Porting NES To The ESP32

There’s an elephant in the room when it comes to the Raspberry Pi Zero. The Pi Zero is an immensely popular single board computer, but out of stock issues for the first year may be due to one simple fact: you can run a Nintendo emulator on it. Instead of cool projects like clusters, CNC controllers, and Linux-based throwies, all the potential for the Pi Zero was initially wasted on rescuing the princess.

Espressif has a new chip coming out, the ESP32, and it’s a miraculous Internet of Things thing. It’s cheap, exceptionally powerful, and although we expect the stock issues to be fixed faster than the Pi Zero, there’s still a danger: if the ESP32 can emulate an NES, it may be too popular. This was the hypothetical supply issue I posited in this week’s Hackaday Links post just twenty-four hours ago.

Hackaday fellow, Hackaday Supercon speaker, Espressif employee, and generally awesome dude [Sprite_tm] just ported an NES emulator to the ESP32. It seems Espressif really knows how to sell chips: just give one of your engineers a YouTube channel.

This build began when [Sprite] walked into his office yesterday and found a new board waiting for him to test. This board features the ESP-WROOM-32 module and breaks out a few of the pins to a microSD card, an FT2232 USB/UART module, JTAG support, a bunch of GPIOs, and a 320×240 LCD on the back. [Sprite]’s job for the day was to test this board, but he reads Hackaday with a cup of coffee every morning (like any civilized hacker) and took the links post as a challenge. The result is porting an NES emulator to the ESP32.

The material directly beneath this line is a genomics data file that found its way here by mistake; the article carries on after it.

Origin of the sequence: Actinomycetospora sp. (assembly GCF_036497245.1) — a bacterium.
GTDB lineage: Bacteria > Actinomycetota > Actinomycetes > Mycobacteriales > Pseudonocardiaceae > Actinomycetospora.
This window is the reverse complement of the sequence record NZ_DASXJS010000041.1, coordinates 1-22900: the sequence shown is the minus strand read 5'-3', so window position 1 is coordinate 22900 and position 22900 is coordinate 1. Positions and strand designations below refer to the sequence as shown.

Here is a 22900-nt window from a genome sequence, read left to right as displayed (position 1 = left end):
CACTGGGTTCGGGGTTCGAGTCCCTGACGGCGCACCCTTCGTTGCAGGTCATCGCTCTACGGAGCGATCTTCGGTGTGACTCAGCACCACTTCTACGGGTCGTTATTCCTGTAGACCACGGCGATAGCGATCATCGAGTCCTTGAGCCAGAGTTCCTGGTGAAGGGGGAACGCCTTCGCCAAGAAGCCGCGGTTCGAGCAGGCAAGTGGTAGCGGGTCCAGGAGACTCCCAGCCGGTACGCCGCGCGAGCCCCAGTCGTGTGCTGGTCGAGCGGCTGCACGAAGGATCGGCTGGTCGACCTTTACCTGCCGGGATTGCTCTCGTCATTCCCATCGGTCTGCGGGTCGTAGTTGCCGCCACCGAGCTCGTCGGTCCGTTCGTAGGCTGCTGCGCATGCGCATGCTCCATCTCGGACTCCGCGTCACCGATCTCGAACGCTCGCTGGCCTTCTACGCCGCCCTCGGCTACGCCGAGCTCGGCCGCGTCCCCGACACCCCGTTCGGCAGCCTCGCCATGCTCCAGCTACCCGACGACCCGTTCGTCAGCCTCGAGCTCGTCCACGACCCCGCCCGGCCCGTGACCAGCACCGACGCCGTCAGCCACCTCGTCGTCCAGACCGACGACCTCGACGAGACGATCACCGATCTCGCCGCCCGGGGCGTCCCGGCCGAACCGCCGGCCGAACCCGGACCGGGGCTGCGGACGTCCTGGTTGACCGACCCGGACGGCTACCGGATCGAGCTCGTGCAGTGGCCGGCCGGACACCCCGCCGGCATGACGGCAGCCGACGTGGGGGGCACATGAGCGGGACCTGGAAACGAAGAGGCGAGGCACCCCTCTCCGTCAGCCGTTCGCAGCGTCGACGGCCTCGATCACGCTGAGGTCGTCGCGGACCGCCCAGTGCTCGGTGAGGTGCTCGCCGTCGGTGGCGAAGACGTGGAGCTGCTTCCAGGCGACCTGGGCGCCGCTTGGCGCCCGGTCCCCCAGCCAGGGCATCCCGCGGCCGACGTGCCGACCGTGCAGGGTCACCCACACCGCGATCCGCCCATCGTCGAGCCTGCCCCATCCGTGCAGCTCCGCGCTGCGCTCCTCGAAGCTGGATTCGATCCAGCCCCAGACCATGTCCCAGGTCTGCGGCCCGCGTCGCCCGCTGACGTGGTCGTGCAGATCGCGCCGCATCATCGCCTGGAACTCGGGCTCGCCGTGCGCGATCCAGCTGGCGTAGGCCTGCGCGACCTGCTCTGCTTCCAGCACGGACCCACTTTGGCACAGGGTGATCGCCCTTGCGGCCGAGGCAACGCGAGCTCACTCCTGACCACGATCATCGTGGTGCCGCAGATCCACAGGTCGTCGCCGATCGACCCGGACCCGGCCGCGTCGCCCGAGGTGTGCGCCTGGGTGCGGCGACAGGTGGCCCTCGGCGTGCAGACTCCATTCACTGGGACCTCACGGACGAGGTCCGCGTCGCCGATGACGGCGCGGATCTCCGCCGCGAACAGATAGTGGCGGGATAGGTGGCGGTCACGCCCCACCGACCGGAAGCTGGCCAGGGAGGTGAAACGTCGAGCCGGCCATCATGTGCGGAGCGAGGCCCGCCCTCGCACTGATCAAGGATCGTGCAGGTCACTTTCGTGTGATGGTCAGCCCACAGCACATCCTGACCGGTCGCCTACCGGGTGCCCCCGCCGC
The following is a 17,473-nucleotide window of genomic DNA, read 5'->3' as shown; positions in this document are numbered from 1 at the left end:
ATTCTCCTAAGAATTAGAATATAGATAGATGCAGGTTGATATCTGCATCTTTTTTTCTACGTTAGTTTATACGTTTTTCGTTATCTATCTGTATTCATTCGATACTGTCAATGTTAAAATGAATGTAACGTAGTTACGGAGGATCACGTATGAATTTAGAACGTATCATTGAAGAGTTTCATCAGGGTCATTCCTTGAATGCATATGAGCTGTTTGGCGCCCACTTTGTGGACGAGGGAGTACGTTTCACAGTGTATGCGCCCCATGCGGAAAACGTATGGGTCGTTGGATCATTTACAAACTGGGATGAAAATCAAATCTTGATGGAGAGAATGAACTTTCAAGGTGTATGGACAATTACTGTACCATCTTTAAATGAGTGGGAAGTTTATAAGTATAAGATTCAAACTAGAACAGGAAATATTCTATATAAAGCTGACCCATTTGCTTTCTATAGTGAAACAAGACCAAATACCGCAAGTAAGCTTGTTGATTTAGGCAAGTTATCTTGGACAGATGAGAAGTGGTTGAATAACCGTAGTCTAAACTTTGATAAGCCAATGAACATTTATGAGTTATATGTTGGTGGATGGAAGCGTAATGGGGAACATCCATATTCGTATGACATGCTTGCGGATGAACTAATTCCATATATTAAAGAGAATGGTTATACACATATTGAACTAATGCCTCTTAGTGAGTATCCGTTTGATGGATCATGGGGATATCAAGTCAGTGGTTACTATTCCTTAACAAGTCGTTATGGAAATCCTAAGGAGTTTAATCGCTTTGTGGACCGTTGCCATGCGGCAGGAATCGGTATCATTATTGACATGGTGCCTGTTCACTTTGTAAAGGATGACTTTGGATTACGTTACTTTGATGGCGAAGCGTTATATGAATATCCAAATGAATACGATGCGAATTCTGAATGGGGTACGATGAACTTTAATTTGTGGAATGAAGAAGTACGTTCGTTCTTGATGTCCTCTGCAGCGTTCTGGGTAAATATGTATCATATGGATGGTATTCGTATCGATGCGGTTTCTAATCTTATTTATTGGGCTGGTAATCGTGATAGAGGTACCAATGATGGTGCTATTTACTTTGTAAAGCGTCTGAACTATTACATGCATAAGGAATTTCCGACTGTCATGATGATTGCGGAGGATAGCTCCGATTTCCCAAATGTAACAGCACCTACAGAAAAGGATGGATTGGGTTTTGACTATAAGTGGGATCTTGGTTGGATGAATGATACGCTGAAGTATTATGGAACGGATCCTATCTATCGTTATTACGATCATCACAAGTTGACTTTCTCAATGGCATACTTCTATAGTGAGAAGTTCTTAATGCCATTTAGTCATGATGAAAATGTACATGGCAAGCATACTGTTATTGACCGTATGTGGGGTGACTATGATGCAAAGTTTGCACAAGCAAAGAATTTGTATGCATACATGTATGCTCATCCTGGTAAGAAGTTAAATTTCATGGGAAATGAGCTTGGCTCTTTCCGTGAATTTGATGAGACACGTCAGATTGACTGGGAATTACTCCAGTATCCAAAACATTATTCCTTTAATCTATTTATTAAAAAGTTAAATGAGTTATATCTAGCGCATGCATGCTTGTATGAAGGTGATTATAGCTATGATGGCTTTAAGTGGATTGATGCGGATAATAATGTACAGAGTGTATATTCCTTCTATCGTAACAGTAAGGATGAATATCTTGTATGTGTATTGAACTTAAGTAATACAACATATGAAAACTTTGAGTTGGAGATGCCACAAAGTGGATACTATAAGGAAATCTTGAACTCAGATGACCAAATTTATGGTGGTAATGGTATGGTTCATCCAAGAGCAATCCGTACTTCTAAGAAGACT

The ESP-32-NESEMU is built on the Nofrendo emulator, and when it comes to emulation, the ESP32 is more than capable of keeping the frame rate up. According to [Sprite], the display is the bottleneck; the SPI-powered display doesn’t quite update fast enough. [Sprite] didn’t have enough time to work on the sound, either, but the source for the project is available, even if this dev board isn’t.

Right now, you can order an ESP32; mine are stuck on a container ship a few miles from the port of Long Beach. Supply is still an issue, and now [Sprite] has ensured the ESP32 will be the most popular embedded development platform in recent memory. All of this happened in the space of 24 hours. This is awesome.

Get yourself up to speed while you wait for a dev board to travel ashore. [Elliot Williams] has already posted the first in what will surely be a series of ESP32 tutorials.

34 thoughts on “Porting NES To The ESP32

    1. I recently read that the in-game timer was actually based off the electrical clock. If this is drawing more power, it is probably clocking faster. I am sure there is some tweak in the emulator software to correct this but since this is prototype, it may not be implemented yet.

          1. Hehe, you forgot the fact that you can add external SPI RAM to the ESP32. Unfortunately, there’s a bug in the cache logic for that, causing it to glitch every now and then… that’s also one of the reasons there’s no (finished) support for external flash in esp-idf yet. We have a fix for that in the making, but it’ll take some time before the revised chip comes out. Until then no Doom, sorry.

          2. On top of that, after profiling, I found out DOOM allocates about 2 MB of ram right off the bat, so, that would make it more difficult. I’m kinda annoyed the Linux Doom port got rid of all the fixed point work. I’m gonna have to poke at that, see if anyone has a version out there from before they made them floats

            Sprite_tm: Is there any hope to shadow the external RAM chips like you did on your MP3 player project? Wouldn’t be bad if I could get everything to execute from whatever the equivalent of IRAM is on the ESP32. Wait… what? I don’t see IRAM on the ESP32! Is the whole “ROM” area internal FLASH? I can’t imagine that executing at the full 240 MHz! (Can’t wait to get my ESP32)